I am so honored to stand here alongside my adoptive mother and share why I too refuse to be silent about abortion’s impact on women and their families. In 1989, my birth mother, a woman from Honduras, found out that she was pregnant. She was already a mother to six children, and they lived on government assistance.
My birth mother tried her best to care for her family through her work as a part time maid in New Orleans, but she was diagnosed with schizophrenia, a type of psychosis that made functioning virtually impossible. To make the situation worse, she didn’t have good access to mental health care or the ability to follow through on taking her medications.
Another pregnancy was not happy news, and she decided to seek the help of an abortionist who had “lower costs”. At 26-weeks, he delivered me breech. I wasn’t breathing when I was born, and he refused to give me medical care. He told my mother that I would be a mental vegetable. He advised her to let me die. But in a miraculous decision, my mother fought for my life. She threatened to sue him if he continued to refuse to get me medical assistance. I was sent to children’s hospital where I lived because of my mother’s persistence.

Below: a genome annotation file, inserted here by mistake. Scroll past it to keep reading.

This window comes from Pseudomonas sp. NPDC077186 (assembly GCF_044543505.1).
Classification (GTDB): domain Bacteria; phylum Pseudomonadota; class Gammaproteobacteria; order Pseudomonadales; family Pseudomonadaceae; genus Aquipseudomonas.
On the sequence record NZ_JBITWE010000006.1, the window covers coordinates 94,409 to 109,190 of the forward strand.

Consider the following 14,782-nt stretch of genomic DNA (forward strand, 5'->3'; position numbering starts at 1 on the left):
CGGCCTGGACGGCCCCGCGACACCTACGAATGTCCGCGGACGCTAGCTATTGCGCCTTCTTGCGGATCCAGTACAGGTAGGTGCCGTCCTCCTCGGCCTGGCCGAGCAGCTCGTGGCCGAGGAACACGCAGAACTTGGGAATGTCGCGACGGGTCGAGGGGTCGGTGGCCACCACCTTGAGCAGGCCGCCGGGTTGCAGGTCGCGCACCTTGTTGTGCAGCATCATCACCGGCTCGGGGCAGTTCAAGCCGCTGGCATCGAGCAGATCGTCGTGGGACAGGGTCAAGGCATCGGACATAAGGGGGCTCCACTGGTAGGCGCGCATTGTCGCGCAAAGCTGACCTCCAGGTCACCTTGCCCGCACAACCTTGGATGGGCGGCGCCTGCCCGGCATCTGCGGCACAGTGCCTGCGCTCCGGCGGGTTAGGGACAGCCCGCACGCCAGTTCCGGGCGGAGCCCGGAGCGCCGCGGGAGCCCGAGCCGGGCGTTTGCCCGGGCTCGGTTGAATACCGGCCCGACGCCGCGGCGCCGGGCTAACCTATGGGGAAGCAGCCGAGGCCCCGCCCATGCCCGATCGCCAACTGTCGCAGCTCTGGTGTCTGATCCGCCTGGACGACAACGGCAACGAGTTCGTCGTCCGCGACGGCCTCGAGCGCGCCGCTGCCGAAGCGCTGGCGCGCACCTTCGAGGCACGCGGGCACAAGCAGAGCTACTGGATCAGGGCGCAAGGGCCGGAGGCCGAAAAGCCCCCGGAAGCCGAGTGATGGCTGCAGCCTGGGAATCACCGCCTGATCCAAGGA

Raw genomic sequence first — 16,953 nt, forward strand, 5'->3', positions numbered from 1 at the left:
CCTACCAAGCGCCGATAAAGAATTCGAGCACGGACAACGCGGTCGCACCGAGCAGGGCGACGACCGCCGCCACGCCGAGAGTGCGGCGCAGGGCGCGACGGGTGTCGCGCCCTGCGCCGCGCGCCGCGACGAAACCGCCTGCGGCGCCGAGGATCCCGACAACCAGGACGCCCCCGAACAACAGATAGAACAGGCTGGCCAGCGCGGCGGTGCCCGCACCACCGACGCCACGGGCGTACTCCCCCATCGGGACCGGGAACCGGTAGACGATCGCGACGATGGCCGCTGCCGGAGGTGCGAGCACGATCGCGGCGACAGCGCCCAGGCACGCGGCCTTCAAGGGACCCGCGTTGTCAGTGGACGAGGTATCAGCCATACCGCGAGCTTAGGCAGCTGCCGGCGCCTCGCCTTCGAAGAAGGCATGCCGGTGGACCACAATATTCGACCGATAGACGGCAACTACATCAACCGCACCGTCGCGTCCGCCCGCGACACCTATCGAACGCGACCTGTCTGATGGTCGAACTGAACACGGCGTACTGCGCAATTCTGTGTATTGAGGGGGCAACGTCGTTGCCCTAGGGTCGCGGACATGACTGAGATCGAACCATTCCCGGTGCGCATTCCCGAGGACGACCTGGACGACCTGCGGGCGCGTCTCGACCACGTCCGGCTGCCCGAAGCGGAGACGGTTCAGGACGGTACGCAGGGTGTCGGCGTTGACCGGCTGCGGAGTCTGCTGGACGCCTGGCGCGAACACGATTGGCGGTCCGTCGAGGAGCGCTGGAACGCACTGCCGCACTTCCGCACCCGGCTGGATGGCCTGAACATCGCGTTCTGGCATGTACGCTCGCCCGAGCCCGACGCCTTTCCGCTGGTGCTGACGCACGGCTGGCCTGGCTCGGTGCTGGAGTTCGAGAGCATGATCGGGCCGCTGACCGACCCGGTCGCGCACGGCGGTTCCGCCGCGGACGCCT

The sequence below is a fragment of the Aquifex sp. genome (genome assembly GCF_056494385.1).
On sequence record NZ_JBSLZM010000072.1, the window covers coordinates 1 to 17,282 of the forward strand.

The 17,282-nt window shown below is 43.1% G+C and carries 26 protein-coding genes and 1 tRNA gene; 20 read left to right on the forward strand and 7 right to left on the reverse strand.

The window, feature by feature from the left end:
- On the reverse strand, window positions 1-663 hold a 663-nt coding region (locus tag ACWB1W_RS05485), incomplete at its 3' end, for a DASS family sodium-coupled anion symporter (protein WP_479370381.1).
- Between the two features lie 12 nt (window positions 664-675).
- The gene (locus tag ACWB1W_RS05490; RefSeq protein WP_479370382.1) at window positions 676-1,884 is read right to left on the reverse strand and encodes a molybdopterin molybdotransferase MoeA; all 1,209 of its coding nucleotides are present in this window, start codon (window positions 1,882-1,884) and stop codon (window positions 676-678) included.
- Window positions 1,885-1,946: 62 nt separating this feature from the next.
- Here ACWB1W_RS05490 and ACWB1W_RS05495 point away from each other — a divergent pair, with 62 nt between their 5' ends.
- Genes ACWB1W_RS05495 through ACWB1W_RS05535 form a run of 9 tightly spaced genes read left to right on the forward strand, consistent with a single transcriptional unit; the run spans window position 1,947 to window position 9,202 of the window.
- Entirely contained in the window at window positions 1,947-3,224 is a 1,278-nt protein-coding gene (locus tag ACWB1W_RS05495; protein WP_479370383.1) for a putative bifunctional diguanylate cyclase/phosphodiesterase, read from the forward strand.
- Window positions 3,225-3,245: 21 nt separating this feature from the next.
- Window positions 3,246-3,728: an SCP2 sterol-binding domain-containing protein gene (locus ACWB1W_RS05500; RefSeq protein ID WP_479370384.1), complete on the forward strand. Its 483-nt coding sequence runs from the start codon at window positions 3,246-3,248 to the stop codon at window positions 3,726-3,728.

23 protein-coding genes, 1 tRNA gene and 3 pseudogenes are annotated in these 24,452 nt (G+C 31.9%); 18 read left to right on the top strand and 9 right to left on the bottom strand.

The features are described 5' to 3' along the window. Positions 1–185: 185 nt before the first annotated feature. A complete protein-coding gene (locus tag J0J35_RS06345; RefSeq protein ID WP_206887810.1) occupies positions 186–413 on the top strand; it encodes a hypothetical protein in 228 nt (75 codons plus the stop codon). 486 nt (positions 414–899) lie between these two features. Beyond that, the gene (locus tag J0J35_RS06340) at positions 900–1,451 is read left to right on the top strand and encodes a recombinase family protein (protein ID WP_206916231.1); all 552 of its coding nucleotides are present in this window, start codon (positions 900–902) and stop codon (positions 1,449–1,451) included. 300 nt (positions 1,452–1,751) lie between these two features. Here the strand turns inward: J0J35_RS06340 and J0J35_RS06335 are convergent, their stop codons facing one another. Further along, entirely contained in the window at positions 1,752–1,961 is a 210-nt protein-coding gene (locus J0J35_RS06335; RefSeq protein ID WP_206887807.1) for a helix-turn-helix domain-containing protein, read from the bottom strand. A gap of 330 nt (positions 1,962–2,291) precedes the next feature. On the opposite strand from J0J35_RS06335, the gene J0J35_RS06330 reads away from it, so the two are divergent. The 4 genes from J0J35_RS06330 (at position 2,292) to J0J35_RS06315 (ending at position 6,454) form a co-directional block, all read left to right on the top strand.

I later learned that the same abortionist who delivered me was under review for preforming botched abortions around the same time I was born.
I wish I could go on from here and say that life was great. But it simply wasn’t. And the truth of it is that many women who seek abortion are women living life like my birth mother; that is, the economically disadvantaged, from minority communities, living in abusive home environments.
This was certainly the world I entered into after I was born. My mother had more children after me, giving her a total of 11 children. I experienced first hand the ramifications of poverty, malnutrition, and sickness, eventually even contracting Tuberculosis.
Unfortunately, abortion is presented as a solution to women like my mother, to spare their children from suffering. And what I hear when I hear that is the following question: Wouldn’t you rather have died than to have your difficult upbringing? And the answer I say again and again without hesitation is no.
The choice my mother made to fight for my life was the best one she made and because of it, I have an amazing life. I was adopted at the age of nine after spending nearly 8 years in the Louisiana foster care system. My memories with my adoptive family all outweigh those dark days in my childhood home. I was able to go to college, get married and most recently met my first child, Jesse who’s here with me today. And if abortion had taken my life, it would have taken my son’s life also.
I hope you can commit with me again in 2019 to be silent no more about abortion until the day that every child is protected by law.